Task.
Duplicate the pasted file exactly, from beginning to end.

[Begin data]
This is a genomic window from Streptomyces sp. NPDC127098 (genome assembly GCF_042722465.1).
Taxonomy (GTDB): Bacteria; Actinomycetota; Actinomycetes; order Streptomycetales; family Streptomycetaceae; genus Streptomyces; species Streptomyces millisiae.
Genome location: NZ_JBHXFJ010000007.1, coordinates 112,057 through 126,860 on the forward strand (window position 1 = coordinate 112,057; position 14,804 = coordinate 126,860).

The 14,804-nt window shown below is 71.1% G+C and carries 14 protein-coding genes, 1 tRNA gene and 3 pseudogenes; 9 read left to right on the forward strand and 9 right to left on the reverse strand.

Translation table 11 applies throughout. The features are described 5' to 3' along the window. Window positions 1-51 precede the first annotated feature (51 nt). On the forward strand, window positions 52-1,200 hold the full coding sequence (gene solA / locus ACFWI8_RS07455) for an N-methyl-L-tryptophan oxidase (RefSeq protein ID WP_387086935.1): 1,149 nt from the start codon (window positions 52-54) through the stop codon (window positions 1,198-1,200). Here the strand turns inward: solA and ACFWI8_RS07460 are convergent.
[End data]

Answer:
This is a genomic window from Streptomyces sp. NPDC127098 (genome assembly GCF_042722465.1).
Taxonomy (GTDB): Bacteria; Actinomycetota; Actinomycetes; order Streptomycetales; family Streptomycetaceae; genus Streptomyces; species Streptomyces millisiae.
Genome location: NZ_JBHXFJ010000007.1, coordinates 112,057 through 126,860 on the forward strand (window position 1 = coordinate 112,057; position 14,804 = coordinate 126,860).

The 14,804-nt window shown below is 71.1% G+C and carries 14 protein-coding genes, 1 tRNA gene and 3 pseudogenes; 9 read left to right on the forward strand and 9 right to left on the reverse strand.

Translation table 11 applies throughout. The features are described 5' to 3' along the window. Window positions 1-51 precede the first annotated feature (51 nt). On the forward strand, window positions 52-1,200 hold the full coding sequence (gene solA / locus ACFWI8_RS07455) for an N-methyl-L-tryptophan oxidase (RefSeq protein ID WP_387086935.1): 1,149 nt from the start codon (window positions 52-54) through the stop codon (window positions 1,198-1,200). Here the strand turns inward: solA and ACFWI8_RS07460 are convergent.